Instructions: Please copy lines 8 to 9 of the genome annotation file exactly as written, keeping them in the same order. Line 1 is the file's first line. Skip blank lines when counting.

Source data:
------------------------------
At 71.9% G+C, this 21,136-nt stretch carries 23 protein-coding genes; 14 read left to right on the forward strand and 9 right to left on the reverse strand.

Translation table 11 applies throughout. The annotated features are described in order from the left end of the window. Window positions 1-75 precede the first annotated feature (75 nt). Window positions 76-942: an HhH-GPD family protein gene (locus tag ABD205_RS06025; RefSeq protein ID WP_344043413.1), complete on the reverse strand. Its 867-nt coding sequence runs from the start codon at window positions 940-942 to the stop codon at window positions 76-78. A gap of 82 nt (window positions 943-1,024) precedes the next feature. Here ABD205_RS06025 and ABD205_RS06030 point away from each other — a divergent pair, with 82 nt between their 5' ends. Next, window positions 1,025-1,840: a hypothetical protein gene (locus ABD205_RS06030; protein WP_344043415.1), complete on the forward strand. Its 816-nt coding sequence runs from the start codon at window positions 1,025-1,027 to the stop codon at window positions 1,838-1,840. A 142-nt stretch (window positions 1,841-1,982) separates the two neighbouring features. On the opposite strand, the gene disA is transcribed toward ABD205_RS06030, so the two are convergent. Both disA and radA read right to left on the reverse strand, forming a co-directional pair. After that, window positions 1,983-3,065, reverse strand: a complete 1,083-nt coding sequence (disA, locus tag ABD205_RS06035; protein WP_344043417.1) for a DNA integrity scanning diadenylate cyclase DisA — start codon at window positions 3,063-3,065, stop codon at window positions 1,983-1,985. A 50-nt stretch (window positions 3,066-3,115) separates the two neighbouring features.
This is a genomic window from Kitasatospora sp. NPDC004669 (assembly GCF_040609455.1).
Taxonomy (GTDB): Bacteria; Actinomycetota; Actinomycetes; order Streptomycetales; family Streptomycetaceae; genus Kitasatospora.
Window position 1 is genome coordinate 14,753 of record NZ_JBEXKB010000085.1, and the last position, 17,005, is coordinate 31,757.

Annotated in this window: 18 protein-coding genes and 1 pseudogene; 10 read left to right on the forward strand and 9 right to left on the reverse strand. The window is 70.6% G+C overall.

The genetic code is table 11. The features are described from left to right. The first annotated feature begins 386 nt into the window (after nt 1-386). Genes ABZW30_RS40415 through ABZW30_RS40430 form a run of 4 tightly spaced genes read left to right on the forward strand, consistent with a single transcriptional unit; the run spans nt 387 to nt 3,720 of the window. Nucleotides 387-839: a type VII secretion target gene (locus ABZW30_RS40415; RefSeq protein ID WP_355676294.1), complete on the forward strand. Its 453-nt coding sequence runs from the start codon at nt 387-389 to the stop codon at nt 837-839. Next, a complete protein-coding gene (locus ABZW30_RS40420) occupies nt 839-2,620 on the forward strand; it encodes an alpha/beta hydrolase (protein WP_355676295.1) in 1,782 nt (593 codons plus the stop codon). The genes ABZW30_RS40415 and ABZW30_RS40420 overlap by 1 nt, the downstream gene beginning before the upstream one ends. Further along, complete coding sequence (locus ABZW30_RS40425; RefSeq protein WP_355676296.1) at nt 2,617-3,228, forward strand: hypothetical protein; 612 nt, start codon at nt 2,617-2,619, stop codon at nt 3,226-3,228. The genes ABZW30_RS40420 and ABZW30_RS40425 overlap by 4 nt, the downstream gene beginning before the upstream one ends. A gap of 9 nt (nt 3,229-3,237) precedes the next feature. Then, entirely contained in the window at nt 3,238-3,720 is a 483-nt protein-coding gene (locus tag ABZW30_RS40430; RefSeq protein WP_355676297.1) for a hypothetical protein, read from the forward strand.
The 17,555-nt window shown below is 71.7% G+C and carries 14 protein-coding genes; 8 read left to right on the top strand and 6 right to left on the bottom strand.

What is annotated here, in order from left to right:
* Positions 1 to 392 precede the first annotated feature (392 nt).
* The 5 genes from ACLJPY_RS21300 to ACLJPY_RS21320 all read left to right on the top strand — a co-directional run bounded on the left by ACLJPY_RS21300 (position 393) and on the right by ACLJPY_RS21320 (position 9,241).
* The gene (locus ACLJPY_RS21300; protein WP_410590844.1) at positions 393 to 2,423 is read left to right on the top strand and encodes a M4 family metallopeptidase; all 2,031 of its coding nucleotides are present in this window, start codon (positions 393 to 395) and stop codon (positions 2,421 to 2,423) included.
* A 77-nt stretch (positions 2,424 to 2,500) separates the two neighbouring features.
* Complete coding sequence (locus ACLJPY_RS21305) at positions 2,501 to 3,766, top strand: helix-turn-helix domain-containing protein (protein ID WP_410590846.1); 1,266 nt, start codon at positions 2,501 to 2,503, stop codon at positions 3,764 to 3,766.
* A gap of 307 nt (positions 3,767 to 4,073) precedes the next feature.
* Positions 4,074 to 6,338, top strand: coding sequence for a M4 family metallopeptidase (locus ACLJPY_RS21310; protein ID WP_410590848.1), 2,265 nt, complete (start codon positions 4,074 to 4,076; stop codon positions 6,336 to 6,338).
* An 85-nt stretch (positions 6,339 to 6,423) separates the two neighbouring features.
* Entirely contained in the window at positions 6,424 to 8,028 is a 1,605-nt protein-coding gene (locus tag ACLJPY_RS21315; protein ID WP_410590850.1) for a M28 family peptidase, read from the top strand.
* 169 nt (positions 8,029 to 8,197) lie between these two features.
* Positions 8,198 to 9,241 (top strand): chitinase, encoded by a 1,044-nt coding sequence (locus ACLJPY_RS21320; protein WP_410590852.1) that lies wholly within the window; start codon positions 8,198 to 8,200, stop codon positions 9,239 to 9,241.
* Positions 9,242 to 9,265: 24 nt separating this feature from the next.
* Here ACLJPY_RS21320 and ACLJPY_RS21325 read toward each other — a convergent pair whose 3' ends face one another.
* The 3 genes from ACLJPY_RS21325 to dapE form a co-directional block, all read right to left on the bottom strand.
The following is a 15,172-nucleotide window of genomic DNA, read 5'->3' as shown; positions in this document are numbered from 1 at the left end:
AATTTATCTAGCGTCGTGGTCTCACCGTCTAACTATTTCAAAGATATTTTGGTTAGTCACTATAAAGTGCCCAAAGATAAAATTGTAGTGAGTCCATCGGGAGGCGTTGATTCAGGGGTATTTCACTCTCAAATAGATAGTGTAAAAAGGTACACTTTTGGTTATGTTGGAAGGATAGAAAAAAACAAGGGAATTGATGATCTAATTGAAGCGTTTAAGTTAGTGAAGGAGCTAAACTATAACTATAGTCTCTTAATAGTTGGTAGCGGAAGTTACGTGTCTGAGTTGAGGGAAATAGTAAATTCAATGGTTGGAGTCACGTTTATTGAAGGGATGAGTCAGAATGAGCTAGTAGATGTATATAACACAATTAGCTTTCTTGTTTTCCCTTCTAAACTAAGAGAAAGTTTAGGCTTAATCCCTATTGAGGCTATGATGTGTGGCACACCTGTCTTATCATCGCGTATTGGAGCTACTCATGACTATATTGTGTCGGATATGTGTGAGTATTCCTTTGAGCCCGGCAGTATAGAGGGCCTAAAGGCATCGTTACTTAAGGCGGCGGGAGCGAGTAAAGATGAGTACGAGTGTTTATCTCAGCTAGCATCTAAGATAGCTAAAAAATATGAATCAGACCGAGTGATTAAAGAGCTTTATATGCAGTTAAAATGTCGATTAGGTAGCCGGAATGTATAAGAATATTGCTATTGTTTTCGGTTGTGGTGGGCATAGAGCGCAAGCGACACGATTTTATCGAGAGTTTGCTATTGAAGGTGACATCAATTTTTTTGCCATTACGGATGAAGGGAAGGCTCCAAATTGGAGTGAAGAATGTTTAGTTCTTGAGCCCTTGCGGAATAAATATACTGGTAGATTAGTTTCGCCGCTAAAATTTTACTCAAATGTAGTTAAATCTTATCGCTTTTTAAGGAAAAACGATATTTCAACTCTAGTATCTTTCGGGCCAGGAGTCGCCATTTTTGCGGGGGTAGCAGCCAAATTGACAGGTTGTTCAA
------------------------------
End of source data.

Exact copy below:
The 17,555-nt window shown below is 71.7% G+C and carries 14 protein-coding genes; 8 read left to right on the top strand and 6 right to left on the bottom strand.

What is annotated here, in order from left to right: